Some took to the streets. Others headed to church.
All around Madison, people were trying to come to grips Saturday with the knowledge that the city had joined the list of those that had experienced the police shooting of an unarmed black man.
Emotions were raw on all fronts in the wake of the fatal shooting of Tony Robinson, 19, by a Madison police officer Friday night.
There was outrage in a four-hour rally as hundreds of marchers chanted “The whole damn system is guilty as hell,” as they moved from Downtown to 1125 Williamson St., where Robinson of Madison was shot by a white officer.
Later in the day, there was compassion and resolve as a large group of community leaders gathered at Fountain of Life Covenant Church on the South Side, with strangers sharing tears and hugs with Robinson’s grandmother, Sharon Irwin, and several other family members.
They listened quietly as a letter was read from his mother, Andrea Irwin, urging her son’s image not be besmirched as she comes to grips with his death. “I appreciate the support and concern,” she wrote, “but I need to focus right now on laying my son to rest and helping him find his place in heaven.”
Just over a year earlier the same church was the site of a huge town hall meeting headlined “Justified Anger” that explored ways to deal with Madison’s growing racial inequality.
Many of the same speakers were on hand again Saturday, lamenting that the best of intentions on the part of many had not been able to prevent the worst of realities.
“We let that young man down,” said Michael Johnson, CEO of the Boys and Girls Club of Dane County. “We lost a young man who could have done great things, not only in this community but in this world. We need to show a collective leadership.”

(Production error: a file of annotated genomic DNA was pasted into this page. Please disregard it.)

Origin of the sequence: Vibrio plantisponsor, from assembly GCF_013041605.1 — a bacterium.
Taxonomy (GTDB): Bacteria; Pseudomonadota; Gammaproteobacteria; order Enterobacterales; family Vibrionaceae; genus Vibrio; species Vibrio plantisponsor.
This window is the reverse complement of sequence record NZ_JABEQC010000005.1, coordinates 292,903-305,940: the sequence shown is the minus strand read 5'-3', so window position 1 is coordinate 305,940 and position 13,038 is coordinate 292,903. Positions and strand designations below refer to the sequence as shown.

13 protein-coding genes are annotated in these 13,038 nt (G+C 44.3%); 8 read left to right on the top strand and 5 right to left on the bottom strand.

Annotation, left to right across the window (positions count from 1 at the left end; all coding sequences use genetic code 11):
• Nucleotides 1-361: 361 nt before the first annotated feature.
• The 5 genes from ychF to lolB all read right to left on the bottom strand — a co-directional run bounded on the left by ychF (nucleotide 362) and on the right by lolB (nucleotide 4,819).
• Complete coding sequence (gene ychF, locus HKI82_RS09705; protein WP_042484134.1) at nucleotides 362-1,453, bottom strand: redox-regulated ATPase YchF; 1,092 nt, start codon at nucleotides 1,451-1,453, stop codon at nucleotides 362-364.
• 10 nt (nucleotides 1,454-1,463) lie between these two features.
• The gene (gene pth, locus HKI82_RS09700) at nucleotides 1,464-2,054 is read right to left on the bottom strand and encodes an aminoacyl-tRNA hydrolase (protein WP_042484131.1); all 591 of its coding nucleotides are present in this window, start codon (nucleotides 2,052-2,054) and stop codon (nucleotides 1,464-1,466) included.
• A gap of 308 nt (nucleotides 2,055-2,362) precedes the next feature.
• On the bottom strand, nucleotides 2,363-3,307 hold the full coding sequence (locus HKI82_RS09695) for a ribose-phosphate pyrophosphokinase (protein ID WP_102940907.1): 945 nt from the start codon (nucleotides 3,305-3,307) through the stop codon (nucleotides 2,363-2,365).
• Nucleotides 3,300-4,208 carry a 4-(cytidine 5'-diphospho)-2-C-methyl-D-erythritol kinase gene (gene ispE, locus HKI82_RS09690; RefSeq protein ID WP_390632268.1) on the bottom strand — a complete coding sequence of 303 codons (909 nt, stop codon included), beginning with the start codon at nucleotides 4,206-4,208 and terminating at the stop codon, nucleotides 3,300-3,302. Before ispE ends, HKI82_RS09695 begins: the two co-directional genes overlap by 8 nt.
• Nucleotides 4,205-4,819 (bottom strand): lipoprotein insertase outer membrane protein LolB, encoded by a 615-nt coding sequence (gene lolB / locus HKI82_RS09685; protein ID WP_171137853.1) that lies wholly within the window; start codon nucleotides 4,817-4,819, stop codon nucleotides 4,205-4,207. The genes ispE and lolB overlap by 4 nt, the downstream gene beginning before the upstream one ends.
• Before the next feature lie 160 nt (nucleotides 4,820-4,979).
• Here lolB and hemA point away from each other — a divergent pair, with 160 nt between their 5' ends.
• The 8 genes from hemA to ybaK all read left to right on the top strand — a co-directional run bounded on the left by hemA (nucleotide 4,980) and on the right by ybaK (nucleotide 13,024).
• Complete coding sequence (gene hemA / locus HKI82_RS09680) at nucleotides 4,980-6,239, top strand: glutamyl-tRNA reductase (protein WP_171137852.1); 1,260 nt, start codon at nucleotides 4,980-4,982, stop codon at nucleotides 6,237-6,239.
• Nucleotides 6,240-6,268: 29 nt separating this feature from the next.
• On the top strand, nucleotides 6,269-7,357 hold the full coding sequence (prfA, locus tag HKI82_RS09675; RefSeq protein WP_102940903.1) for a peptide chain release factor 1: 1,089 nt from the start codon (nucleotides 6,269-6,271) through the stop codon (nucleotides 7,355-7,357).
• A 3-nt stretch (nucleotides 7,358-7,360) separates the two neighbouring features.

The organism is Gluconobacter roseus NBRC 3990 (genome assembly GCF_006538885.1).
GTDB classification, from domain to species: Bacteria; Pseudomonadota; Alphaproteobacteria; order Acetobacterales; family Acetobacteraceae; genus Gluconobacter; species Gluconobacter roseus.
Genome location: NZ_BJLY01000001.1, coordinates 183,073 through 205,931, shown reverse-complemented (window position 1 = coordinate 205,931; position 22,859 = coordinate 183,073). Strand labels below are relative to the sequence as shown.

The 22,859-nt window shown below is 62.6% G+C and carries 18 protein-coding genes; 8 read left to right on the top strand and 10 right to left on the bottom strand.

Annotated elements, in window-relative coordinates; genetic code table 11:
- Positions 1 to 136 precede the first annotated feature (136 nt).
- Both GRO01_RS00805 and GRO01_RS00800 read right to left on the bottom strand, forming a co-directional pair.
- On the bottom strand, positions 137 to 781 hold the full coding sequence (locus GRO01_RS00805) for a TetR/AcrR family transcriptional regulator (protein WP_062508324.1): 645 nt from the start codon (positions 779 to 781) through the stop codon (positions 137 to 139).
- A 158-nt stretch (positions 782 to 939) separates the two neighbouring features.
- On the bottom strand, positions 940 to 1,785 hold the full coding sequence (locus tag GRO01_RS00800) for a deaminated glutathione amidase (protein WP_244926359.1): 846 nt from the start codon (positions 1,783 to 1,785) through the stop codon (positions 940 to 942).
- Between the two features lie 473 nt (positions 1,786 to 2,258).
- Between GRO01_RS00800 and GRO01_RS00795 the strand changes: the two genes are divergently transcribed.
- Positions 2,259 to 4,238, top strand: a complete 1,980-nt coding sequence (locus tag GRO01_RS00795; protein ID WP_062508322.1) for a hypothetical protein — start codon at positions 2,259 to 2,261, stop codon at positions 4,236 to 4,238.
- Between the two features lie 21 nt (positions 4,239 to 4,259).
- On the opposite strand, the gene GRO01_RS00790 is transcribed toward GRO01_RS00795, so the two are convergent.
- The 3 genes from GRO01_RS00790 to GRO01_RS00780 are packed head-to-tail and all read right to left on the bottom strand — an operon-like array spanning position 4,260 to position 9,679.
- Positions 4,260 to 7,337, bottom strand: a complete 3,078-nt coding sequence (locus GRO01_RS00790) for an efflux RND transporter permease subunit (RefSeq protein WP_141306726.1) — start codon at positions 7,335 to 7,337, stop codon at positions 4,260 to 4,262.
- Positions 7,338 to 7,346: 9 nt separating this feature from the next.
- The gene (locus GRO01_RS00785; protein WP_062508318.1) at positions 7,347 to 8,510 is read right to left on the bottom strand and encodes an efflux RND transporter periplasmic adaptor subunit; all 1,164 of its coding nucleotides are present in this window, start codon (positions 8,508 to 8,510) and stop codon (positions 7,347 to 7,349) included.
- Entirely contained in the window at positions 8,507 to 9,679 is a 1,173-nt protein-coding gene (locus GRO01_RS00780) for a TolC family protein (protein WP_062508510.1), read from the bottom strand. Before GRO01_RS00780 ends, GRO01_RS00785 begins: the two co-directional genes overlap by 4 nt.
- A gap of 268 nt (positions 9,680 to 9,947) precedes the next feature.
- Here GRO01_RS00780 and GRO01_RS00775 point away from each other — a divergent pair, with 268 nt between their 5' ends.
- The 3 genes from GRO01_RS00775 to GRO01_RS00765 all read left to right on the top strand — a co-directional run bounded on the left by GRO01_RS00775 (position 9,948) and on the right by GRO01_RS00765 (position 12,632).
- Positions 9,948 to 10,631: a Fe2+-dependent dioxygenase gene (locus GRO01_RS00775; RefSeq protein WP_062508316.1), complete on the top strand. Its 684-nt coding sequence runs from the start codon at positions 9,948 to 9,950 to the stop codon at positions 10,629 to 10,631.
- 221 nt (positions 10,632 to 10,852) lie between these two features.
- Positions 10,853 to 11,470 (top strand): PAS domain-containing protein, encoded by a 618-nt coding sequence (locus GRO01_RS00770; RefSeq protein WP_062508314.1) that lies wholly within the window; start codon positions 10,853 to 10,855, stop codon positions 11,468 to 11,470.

Rev. Alex Gee, pastor of the church on West Badger Road, was in Kansas City when he heard about the shooting. He said it was strange to see what was happening back in a city where things like this aren’t supposed to happen.
While appalled by the tragedy, he expressed hope that the shooting could be a turning point for the city.
“This is our reality,” Gee said. “But this reality will not define us. What we do from this moment forward will define us. This family asked that we would act in a way that would honor this young man and we can’t allow anything to happen that would be embarrassing to this family and this young man’s legacy.
“This is Madison’s defining moment and we’re here for a reason. What we have to do from this point forward is something different than we’ve done heretofore.”
He called upon those in attendance, who included Mayor Paul Soglin and his opponent in the April election, Ald. Scott Resnick, along with numerous City Council members, civic and religious leaders, to come together with even greater fervor in search of solutions.
Kaleem Caire, former head of the Urban League of Greater Madison and founder of One City Early Learning Center, has been involved in many such discussions. But his frustration boiled over Saturday when he stepped to the microphone.
“If you want me to be poised and patient and polite, you’re not getting that today,” said Caire, his voice rising with passion. “When you walk out of here today I don’t want to have unity, I want to have action. I want to have purpose. I’m tired of holding hands. Hold these babies’ hands.”